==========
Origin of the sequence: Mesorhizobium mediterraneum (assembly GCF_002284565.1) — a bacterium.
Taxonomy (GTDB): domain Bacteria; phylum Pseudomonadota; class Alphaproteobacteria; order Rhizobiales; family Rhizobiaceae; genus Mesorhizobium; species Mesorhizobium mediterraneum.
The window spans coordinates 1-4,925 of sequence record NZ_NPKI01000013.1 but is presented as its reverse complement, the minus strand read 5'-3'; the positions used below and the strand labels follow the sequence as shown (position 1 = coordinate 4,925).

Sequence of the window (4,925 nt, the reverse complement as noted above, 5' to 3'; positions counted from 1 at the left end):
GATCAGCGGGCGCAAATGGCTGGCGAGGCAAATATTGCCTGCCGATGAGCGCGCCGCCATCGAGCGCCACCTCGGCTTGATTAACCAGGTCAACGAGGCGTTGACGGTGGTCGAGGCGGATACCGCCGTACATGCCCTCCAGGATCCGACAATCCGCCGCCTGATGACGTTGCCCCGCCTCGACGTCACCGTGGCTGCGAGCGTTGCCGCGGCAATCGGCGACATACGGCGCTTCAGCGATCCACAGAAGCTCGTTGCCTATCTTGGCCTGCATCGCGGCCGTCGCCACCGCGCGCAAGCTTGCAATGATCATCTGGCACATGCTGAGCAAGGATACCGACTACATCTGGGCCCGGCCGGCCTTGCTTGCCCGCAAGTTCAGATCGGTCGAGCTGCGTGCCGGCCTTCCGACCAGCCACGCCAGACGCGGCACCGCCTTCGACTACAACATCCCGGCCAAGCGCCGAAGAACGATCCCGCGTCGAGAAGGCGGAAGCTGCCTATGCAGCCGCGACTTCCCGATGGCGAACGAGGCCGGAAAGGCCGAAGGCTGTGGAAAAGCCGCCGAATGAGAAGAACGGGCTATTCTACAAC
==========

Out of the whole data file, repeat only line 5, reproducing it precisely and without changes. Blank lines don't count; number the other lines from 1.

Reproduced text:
GATCAGCGGGCGCAAATGGCTGGCGAGGCAAATATTGCCTGCCGATGAGCGCGCCGCCATCGAGCGCCACCTCGGCTTGATTAACCAGGTCAACGAGGCGTTGACGGTGGTCGAGGCGGATACCGCCGTACATGCCCTCCAGGATCCGACAATCCGCCGCCTGATGACGTTGCCCCGCCTCGACGTCACCGTGGCTGCGAGCGTTGCCGCGGCAATCGGCGACATACGGCGCTTCAGCGATCCACAGAAGCTCGTTGCCTATCTTGGCCTGCATCGCGGCCGTCGCCACCGCGCGCAAGCTTGCAATGATCATCTGGCACATGCTGAGCAAGGATACCGACTACATCTGGGCCCGGCCGGCCTTGCTTGCCCGCAAGTTCAGATCGGTCGAGCTGCGTGCCGGCCTTCCGACCAGCCACGCCAGACGCGGCACCGCCTTCGACTACAACATCCCGGCCAAGCGCCGAAGAACGATCCCGCGTCGAGAAGGCGGAAGCTGCCTATGCAGCCGCGACTTCCCGATGGCGAACGAGGCCGGAAAGGCCGAAGGCTGTGGAAAAGCCGCCGAATGAGAAGAACGGGCTATTCTACAAC